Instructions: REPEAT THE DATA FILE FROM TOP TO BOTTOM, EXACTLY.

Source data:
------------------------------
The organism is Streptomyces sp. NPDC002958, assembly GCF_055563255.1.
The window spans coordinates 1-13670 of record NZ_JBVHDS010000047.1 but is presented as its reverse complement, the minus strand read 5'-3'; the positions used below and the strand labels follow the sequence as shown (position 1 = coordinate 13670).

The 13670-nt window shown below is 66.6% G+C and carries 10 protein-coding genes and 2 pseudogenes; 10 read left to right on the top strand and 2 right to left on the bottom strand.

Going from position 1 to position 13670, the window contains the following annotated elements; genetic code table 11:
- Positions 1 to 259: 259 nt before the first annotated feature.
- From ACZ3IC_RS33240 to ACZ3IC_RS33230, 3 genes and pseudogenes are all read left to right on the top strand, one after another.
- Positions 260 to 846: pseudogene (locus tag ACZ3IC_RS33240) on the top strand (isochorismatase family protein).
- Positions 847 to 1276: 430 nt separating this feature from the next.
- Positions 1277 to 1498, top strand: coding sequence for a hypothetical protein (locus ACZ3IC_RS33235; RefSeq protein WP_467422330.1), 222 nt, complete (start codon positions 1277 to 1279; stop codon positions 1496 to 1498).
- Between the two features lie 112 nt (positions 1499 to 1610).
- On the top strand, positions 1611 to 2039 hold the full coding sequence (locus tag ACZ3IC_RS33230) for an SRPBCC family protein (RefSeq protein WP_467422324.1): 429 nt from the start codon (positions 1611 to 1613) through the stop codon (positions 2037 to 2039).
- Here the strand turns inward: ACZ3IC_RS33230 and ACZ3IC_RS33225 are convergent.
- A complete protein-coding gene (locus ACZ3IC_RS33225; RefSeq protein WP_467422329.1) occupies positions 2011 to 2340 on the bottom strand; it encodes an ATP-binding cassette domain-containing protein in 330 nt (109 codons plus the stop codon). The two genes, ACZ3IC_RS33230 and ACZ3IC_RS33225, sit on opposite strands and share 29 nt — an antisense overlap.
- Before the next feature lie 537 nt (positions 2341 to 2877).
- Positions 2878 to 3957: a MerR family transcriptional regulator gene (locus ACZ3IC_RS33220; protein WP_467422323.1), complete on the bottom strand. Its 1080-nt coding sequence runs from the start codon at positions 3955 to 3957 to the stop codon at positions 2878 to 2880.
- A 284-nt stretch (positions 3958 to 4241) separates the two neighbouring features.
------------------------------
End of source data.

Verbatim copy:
The organism is Streptomyces sp. NPDC002958, assembly GCF_055563255.1.
The window spans coordinates 1-13670 of record NZ_JBVHDS010000047.1 but is presented as its reverse complement, the minus strand read 5'-3'; the positions used below and the strand labels follow the sequence as shown (position 1 = coordinate 13670).

The 13670-nt window shown below is 66.6% G+C and carries 10 protein-coding genes and 2 pseudogenes; 10 read left to right on the top strand and 2 right to left on the bottom strand.

Going from position 1 to position 13670, the window contains the following annotated elements; genetic code table 11:
- Positions 1 to 259: 259 nt before the first annotated feature.
- From ACZ3IC_RS33240 to ACZ3IC_RS33230, 3 genes and pseudogenes are all read left to right on the top strand, one after another.
- Positions 260 to 846: pseudogene (locus tag ACZ3IC_RS33240) on the top strand (isochorismatase family protein).
- Positions 847 to 1276: 430 nt separating this feature from the next.
- Positions 1277 to 1498, top strand: coding sequence for a hypothetical protein (locus ACZ3IC_RS33235; RefSeq protein WP_467422330.1), 222 nt, complete (start codon positions 1277 to 1279; stop codon positions 1496 to 1498).
- Between the two features lie 112 nt (positions 1499 to 1610).
- On the top strand, positions 1611 to 2039 hold the full coding sequence (locus tag ACZ3IC_RS33230) for an SRPBCC family protein (RefSeq protein WP_467422324.1): 429 nt from the start codon (positions 1611 to 1613) through the stop codon (positions 2037 to 2039).
- Here the strand turns inward: ACZ3IC_RS33230 and ACZ3IC_RS33225 are convergent.
- A complete protein-coding gene (locus ACZ3IC_RS33225; RefSeq protein WP_467422329.1) occupies positions 2011 to 2340 on the bottom strand; it encodes an ATP-binding cassette domain-containing protein in 330 nt (109 codons plus the stop codon). The two genes, ACZ3IC_RS33230 and ACZ3IC_RS33225, sit on opposite strands and share 29 nt — an antisense overlap.
- Before the next feature lie 537 nt (positions 2341 to 2877).
- Positions 2878 to 3957: a MerR family transcriptional regulator gene (locus ACZ3IC_RS33220; protein WP_467422323.1), complete on the bottom strand. Its 1080-nt coding sequence runs from the start codon at positions 3955 to 3957 to the stop codon at positions 2878 to 2880.
- A 284-nt stretch (positions 3958 to 4241) separates the two neighbouring features.